HONOLULU (KHON2) — Keeping suspected violent offenders behind bars while charges are worked out could get harder due to a case that has major implications for defendants and law enforcement.

The Hawai’i Supreme Court is expected to weigh in as soon as next week on whether judges can keep defendants in jail for as many as 90 days while grand jury indictments are sought. This rule has been relied upon after a previous opinion that caused a grand-jury indictment scramble; meanwhile, state statutes requires charging within 48 hours to keep someone held.

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“The apparent conflict between the statute and the court rule, the supreme court is going to have to unravel,” explained Steven Levinson, a retired Hawai’i Supreme Court associate justice.

The state public defender’s office filed a petition earlier this month on behalf of Scott DeAngelo who was arrested after a dead body was found in a Pearl City apartment fire in February.

Charges against DeAngelo were dropped in the wake of the Hawai’i Supreme Court ruling known as “Obrero” which required grand jury indictments in dozens of high-profile felony cases.

Judges let prosecutors keep some defendants like DeAngelo behind bars without bail awaiting indictment under a rule called 12g.

DeAngelo was recently re-charged, but the public defender is calling on Hawaii’s highest court to end the 90-day-hold practice, saying “Keeping a person in jail without bail after the case has been dismissed violates that person’s constitutional and statutory rights.”

“The [12g] rule of court says that if the court does dismiss a criminal action based on some defect in the instituting of the matter… the court may order the defendant to be held in custody, or for the defendant’s bail to be considered for a specified time, pending the filing of a new charge,” Levinson explained.

Levinson added, “that rule was last amended when I was on the court, and I don’t recall us thinking about this problem. And, so it’ll be interesting to see what the supreme court ultimately does.”

In its opposition filed today, Honolulu Prosecutor Steve Alm said, “Not every case will be able to be presented to a grand jury in a short amount of time. Cases dismissed on Obrero grounds are not the only cases vying for the availability of grand jury dates.”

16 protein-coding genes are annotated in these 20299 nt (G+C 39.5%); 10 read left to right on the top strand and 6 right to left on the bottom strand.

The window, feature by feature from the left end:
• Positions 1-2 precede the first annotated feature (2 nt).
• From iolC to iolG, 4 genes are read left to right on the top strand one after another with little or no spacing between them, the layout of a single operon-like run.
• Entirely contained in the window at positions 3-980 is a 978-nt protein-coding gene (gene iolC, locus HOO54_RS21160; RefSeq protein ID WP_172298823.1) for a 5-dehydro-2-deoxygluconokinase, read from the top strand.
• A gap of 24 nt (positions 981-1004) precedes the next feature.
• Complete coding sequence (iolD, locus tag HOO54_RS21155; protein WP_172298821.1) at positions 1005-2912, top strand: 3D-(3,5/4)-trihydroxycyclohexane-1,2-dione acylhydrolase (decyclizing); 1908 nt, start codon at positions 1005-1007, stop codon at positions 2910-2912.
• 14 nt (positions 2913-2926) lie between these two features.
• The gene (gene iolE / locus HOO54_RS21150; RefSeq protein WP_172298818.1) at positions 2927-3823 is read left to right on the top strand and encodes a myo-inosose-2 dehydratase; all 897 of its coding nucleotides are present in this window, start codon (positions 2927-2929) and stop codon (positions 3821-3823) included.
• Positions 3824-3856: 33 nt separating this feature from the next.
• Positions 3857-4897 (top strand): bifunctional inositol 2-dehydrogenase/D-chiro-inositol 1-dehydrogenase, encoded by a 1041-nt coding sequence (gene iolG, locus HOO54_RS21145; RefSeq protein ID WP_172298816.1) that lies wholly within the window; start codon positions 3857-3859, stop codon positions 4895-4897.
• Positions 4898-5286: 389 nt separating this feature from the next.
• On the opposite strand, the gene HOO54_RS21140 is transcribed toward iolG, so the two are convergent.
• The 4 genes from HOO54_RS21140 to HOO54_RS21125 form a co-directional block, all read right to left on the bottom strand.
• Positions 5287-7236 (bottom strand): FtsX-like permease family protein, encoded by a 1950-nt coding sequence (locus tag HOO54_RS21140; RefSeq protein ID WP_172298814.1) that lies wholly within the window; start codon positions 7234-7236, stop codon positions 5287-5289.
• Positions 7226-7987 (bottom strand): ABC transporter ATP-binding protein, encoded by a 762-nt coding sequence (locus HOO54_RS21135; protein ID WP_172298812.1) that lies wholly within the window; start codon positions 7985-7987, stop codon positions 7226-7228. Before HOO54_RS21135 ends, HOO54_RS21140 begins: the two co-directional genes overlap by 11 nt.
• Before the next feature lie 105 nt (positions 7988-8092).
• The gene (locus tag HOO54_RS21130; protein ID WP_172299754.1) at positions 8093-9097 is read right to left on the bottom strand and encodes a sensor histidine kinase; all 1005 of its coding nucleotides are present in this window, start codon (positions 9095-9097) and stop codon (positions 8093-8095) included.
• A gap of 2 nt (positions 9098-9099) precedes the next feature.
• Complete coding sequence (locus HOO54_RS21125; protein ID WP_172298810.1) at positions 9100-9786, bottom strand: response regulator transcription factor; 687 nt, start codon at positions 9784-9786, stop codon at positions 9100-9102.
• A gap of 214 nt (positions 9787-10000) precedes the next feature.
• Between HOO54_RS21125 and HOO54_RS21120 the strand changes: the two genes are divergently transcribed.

Alm’s spokesperson declined further comment, but Jon Ikenaga with the public defender’s office told Always Investigating: “The prosecutors’ answer to our writ fails to explain why it is constitutional for a court to incarcerate an unconvicted, uncharged defendant for an extended period of time due to an error by the prosecutor’s office in charging.”

“The prosecutor’s response failed to take responsibility for the fact that the reason the complaints in the cases are being dismissed is because the prosecutor’s office failed to follow statutory requirements in charging. It is unfortunate that the prosecutor’s office is blaming the Public Defender’s office and the Supreme Court for its own errors in charging,” said Ikenaga.

Law enforcement and prosecutors have had a challenging year, starting with a Hawai’i Supreme Court opinion called “Jardine” that said charges are defective if prosecutors don’t provide the statutory definition of “substantial bodily injury” in the charging document.

Then there was the Obrero ruling, and now what’s likely to be known as the DeAngelo ruling — if the court opines — could add another layer of complexity.

“The lament that ‘woe is us, public safety is at risk’ is just tough,” Levinson said. “There are rules that have to be played by. And, so what’s at issue here is what exactly the rules are when you have a statute that seems to go to the left and a rule that seems to go to the right.”

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Always Investigating will follow up on what the Hawai’i Supreme Court decides to do next and how that impacts cases and defendants in limbo.